Several of North Carolina’s members of Congress have issued statements about U.S. involvement in Syria. The statements follow a chemical weapons attack which the U.S. says was carried out by the Assad regime in Damascus on August 21. More than 1,400 people were reported killed in the attack.
Senators Richard Burr and Kay Hagan, as well as several Representatives have made the following statements. We'll update this post with additional statements as they come in.
Republican Senator Burr released a statement on Wednesday, August 28, before President Barack Obama gave a speech on the issue on Saturday, and before the U.S. Government declassified its intelligence assessment concerning the use of chemical weapons. In the statement, Burr says that people should be outraged at the Syrian regime’s actions and endorses military action by the U.S. and NATO (excerpted):
It is time for the United States and our NATO allies to take necessary, punitive military action against the Syrian regime and send a clear signal to its leadership, and others in the region who may be contemplating using weapons of this nature, that there are consequences for these actions.
Republican Walter Jones, the state’s 3rd District Representative, spoke out against the use of military force in Syria without a Congressional vote. He made his position clear on August 28, before President Obama spoke on the issue. In a statement, he said:
For too long, the legislature’s responsibility to authorize military force has been overlooked. It is time that we uphold the Constitution, which makes it clear in Article 1, Section 8 that Congress alone holds the power to declare war.
Within hours of President Obama’s speech Saturday, Democratic Senator Kay Hagan responded to the issue with a statement saying the best way forward would be for Obama to seek Congressional approval for military actions (excerpted):
The international community cannot allow this to happen without serious consequences. I believe seeking Congressional authority is the appropriate way forward.
G. K. Butterfield
On September 1, Democratic Representative G. K. Butterfield of the first District issued a statement saying that he is considering the situation very seriously, but did not reveal how he would vote. The entire statement said:
I’m deeply troubled by the Assad Regime’s use of chemical weapons on innocent civilians in Syria. As a Member of Congress, authorizing the use of military force is one of our most important responsibilities and it should not be taken lightly. This situation deserves careful consideration and I look forward to a thorough debate in the Congress.
Republican Congressman George Holding, who represents North Carolina’s 13th District and is a member of the Foreign Affairs Committee, released a statement on September 1. In it, he said it is unclear how a ‘limited strike’ would deter the Assad regime and that Congress should debate the issue before he could cast his vote. After the House Foreign Affairs hearing on September 5, Holding released a follow-up statement that said he did not approve the use of military action in Syria (excerpted):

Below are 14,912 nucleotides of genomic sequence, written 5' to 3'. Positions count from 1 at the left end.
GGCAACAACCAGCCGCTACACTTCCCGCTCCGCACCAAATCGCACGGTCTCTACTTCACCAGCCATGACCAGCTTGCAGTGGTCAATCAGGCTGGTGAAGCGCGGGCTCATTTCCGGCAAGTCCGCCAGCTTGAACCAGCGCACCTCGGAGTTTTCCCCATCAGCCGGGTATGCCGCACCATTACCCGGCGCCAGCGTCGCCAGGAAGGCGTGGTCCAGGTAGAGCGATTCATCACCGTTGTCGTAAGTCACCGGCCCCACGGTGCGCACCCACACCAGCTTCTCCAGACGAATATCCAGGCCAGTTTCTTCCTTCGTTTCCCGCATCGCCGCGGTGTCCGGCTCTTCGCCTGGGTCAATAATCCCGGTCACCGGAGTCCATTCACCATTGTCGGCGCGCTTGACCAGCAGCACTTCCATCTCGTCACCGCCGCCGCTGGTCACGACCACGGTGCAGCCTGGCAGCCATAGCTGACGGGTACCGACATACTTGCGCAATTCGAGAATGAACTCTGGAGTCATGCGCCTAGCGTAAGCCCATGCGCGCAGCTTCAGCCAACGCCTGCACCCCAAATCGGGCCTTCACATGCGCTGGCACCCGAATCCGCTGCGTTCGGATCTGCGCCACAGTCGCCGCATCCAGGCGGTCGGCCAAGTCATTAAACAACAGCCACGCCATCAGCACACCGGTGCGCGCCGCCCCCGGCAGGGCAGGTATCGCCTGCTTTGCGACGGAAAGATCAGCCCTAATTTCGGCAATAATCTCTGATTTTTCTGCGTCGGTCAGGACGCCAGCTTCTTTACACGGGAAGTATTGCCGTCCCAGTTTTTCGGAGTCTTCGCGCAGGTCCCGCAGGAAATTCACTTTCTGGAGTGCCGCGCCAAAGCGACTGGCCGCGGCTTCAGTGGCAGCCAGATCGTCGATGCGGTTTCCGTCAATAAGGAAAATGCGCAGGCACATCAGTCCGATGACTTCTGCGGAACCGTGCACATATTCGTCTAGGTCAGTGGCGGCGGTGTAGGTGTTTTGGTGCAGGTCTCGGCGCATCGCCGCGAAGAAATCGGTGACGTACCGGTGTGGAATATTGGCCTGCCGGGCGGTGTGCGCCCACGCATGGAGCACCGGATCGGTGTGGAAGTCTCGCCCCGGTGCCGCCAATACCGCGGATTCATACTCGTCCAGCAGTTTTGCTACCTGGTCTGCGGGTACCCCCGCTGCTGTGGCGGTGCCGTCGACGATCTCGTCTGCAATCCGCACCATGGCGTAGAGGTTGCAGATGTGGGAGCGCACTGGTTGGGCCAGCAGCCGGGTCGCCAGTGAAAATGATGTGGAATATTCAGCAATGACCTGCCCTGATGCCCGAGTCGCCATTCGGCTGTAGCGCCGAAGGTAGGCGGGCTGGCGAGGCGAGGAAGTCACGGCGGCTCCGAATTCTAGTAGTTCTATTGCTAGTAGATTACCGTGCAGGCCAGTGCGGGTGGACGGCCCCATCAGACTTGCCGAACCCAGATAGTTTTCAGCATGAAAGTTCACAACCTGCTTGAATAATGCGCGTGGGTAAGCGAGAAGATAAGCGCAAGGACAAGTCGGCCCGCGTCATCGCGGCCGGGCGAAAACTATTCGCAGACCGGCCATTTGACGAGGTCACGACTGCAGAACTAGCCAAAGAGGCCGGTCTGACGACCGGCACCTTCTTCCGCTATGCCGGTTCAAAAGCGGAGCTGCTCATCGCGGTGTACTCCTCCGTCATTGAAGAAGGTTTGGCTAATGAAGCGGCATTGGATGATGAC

I am more skeptical than ever about President Obama’s plan to bomb Syria. For Secretary Kerry to say an attack on Syria – which when you get right down to it amounts to an act of war – is a limited strike, and then add we ‘are not fighting to win,’ doesn’t make a bit of sense...nothing I heard convinced me it is necessary to send one American soldier into battle.
Fourth District Democratic Representative David Price issued a statement on September 1, following President Obama’s announcement that Congressional approval would be sought for the use of military action in Syria. In it, he said (excerpted):
The Assad regime's heinous acts violate both our international laws and our human conscience and demand a response, both because of the suffering they have inflicted on the Syrian people and because of the precedent that inaction would set for the international community… I applaud the President for seeking approval from Congress even though he is not legally required to do so, and I will insist any resolution hold the Administration to its promise that retaliation will not be a prelude to American boots on the ground.
Republican Representative Howard Coble of the sixth District released a statement September 3, preceding the House vote on the use of military action in Syria. He said he did not believe it was necessary for President Obama to seek Congressional approval and would vote against the use of military action (excerpted):
As of right now, I am leaning towards voting against the use of any American military assets against Syria for several reasons. First, the costs of even a limited action will be enormous, and we cannot afford it… Second, it appears that if we pursue this course, we will be going it alone…. Third, it appears we will be a day late and dollar short in taking any meaningful action against the Assad regime. Unless I learn something that changes my mind during the resolution debate, I plan to vote against the measure.
On September 3 the state’s 2nd District Representative, Republican Renee Elmers, released a statement opposing the use of military action in Syria. It said (excerpted):
I cannot support military action against Syria at this time. Our focus must be on rebuilding our economy here at home after struggling for nearly five years under the President Obama's economy. Unless further evidence shows a clear threat to our national interests and a clearly defined vision of victory, this will remain my position moving forward.